Franklin's ship: whodunnit?
How coincidental that one of Sir John Franklin’s boats should be discovered in the Arctic at the same time as the British Library’s free exhibition ‘Lines in the Ice: Seeking the Northwest Passage‘ takes shape. The show opens in November, and we’re particularly delighted that one of the discoverers of the discoverer, marine archaeologist Ryan Harris, will be speaking at the Library in December.
Sir John Franklin is one of the most famous explorers to have attempted to find a way through over the top of Canada to Japan and China beyond. By 1845 there had been at least two and a half centuries of explorers similarly unsuccessfully attempting the same thing. But Franklin was a hero of the Napoleonic wars, and his status, the mystery, politics, and subsequent efforts to discover the truth have created a compelling narrative which continues to today with the present discovery.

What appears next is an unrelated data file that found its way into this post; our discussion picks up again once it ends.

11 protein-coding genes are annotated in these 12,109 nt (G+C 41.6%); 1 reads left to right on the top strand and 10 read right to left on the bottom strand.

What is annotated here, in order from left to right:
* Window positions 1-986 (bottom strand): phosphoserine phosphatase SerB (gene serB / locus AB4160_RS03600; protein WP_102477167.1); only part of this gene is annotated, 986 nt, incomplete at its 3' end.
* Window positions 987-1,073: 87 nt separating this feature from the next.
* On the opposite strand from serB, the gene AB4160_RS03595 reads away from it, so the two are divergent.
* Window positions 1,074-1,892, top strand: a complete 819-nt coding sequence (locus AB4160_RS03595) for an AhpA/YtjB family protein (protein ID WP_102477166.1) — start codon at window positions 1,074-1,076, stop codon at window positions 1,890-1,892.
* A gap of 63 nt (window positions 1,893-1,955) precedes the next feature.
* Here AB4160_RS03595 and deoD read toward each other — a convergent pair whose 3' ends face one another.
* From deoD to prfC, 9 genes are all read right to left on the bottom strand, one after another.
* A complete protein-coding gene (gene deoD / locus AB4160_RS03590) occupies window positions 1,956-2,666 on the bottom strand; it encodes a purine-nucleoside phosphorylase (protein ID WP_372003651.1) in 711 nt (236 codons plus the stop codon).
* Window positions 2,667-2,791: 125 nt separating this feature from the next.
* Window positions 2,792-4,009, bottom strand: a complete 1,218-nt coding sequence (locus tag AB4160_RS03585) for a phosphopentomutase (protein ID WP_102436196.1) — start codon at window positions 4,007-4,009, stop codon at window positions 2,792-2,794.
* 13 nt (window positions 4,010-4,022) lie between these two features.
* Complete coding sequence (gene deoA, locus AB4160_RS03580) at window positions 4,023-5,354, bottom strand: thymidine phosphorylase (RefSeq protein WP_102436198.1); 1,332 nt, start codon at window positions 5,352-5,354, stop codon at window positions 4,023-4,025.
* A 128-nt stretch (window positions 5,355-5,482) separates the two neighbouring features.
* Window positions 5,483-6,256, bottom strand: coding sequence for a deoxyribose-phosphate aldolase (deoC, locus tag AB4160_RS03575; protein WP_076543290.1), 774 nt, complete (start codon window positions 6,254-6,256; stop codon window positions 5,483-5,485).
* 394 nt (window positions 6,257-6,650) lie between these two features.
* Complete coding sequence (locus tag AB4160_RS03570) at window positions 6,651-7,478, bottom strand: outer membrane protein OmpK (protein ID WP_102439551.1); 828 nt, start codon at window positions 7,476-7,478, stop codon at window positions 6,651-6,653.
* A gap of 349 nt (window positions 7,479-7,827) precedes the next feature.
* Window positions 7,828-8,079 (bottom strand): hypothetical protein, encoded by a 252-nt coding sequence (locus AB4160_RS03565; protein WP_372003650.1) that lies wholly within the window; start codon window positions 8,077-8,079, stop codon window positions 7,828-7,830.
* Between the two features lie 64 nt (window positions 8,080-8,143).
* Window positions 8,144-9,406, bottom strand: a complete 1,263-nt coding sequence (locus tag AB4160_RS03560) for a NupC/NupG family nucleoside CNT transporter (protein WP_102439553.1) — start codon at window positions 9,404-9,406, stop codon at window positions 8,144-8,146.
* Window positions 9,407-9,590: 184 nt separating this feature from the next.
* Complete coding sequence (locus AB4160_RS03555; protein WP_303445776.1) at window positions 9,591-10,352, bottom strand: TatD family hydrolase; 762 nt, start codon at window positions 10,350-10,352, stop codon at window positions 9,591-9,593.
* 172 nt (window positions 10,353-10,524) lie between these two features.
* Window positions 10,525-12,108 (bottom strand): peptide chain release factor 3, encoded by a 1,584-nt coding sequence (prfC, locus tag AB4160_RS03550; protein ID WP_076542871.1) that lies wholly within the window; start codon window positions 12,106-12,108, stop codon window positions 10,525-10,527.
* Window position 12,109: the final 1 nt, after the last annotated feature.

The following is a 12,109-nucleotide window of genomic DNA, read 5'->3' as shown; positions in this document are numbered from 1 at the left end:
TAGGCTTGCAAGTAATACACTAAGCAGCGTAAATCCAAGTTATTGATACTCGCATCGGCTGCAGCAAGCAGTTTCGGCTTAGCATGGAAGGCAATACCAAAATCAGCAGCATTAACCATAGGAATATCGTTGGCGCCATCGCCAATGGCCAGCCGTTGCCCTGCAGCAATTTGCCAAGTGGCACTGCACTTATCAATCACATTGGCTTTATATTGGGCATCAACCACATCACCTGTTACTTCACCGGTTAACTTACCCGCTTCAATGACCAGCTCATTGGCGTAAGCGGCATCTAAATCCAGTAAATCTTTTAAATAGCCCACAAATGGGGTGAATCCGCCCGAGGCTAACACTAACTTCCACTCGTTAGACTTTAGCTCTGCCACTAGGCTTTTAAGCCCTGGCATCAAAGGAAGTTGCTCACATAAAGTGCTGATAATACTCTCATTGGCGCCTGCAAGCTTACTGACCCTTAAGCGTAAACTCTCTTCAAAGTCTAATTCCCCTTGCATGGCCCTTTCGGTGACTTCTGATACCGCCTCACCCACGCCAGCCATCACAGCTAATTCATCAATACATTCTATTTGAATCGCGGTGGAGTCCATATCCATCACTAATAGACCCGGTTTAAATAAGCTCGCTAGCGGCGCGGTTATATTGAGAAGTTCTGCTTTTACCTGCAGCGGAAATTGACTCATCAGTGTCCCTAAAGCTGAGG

It could have been much simpler. Perhaps the Inuit who knew exactly what had happened and who communicated it at the time, could have been properly listened to.
Or for those who believe everything they see in maps, perhaps Gastaldi’s world map of 1561 has the answer, even illustrating the culprit.
Detail of Canada and the Arctic, from G. Gastaldi, Cosmographia Universalis et Exactissima iuxta postremam neotericorum traditio[n]em. Venice, 1561 [British Library maps C.18.n.1.]
'Lines in the ice: Seeking the Northwest Passage’ opens on 14 November.